You sometimes envy office workers who brave the cold for a few moments before going into a warm, dry workplace. As a construction worker, that kind of luxury just isn’t an option. There’s only so much you can do to protect yourself from cold weather—especially while hanging from a platform. Is there anything your employer could be doing to make your job safer in the winter?

How Cold Temperature Injuries Can Be Prevented on a Jobsite

While both workers and employers are responsible for preventing cold weather injuries on a construction site, employers have a duty to train workers and ensure compliance with all safety protocols. As a result, employers may be held liable if an employee does not:

  1. Wear proper clothing. Workers should wear at least three or more layers of clothing to protect them from the elements. It is important to ensure that no clothing interferes with mobility.
  2. Protect extremities. Extra care should be taken to protect the hands (wearing gloves), feet (using heavy-duty insulated boots), and head (knit cap or bandana beneath a hard hat).
  3. Stay hydrated. Workers should drink plenty of fluids to prevent dehydration in cold temperatures. Employers should also provide regular breaks for warm beverages.
  4. Eat more often. The body has to work harder to stay warm in cold environments, so it is vital that workers do not skip meals. In fact, employees who work more than four hours in cold environments should increase their daily caloric intake by at least 10 percent.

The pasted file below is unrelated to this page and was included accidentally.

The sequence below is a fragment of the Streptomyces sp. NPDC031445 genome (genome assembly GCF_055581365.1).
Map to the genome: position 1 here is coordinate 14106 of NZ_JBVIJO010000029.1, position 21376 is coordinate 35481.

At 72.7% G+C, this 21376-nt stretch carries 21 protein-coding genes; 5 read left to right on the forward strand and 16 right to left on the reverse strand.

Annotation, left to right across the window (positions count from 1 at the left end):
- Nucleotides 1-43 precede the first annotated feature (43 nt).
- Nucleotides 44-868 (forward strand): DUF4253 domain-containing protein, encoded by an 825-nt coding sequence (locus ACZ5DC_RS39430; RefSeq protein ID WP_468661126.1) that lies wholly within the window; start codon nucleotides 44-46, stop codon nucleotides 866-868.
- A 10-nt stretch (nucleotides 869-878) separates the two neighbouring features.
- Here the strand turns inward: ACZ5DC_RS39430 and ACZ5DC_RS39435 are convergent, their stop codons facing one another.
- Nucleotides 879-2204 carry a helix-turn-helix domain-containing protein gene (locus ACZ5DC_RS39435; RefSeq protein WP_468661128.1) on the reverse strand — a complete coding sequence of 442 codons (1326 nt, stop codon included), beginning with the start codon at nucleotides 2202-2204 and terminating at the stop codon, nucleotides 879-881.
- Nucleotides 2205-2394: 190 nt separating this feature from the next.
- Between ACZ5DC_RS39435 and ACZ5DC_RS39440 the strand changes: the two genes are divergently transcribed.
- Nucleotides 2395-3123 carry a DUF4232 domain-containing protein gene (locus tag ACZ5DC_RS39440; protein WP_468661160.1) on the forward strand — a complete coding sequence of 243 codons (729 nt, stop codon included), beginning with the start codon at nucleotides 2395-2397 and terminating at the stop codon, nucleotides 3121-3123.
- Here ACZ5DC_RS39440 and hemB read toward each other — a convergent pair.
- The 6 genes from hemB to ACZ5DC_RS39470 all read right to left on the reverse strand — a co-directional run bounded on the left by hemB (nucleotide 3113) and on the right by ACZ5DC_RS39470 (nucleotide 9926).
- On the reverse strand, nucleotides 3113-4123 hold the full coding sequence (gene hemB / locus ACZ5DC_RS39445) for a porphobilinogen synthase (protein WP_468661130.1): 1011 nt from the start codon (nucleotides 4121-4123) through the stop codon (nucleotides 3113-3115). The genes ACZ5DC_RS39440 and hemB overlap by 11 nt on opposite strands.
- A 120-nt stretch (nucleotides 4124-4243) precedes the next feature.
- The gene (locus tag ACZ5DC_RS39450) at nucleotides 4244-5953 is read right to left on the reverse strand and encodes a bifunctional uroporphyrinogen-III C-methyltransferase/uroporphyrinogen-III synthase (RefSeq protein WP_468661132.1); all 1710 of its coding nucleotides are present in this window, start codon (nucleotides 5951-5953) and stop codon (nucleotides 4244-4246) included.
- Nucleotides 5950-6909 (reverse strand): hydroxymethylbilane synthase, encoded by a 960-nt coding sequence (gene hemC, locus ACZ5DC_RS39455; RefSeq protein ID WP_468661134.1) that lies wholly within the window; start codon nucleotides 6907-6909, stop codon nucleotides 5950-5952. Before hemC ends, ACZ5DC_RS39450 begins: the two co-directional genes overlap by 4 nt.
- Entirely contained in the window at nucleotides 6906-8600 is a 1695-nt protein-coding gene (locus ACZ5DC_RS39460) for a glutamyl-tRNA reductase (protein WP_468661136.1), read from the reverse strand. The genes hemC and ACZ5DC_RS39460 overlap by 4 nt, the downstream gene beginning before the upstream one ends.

5. Take a break. Additional breaks should be implemented every few hours to allow workers to warm up in an indoor area, especially if temperatures drop, the weather worsens, or the wind velocity increases.
  6. Warm the workspace. Employers should provide effective means of controlling the temperature as much as possible, such as using heaters, erecting temporary walls to shield workers from winds and drafts, and insulating equipment handles and railings.
  7. Work smarter. Foremen should take care to minimize cold exposure by scheduling outdoor work at peak weather times.
  8. Receive training. All employees should be made aware of the risks and symptoms of cold-related stress, including heavy shivering, confusion, drowsiness, and muscle fatigue.
  9. Work in pairs. The “buddy system” can help prevent falls and cold stress injuries, as well as encourage a quick response in an emergency.
  10. Stop working. If an employee is exhausted or unable to work effectively due to the cold, he must be able to take a break without fear of retribution.

Did your employer neglect to take any of the actions above? Leave a comment below to tell others your story, or click the link on this page to read through our FREE book, What the Injured Worker Needs to Know: Your Workers’ Comp Guide.


Manfred Ricciardelli
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Morristown Workers' Compensation Lawyer
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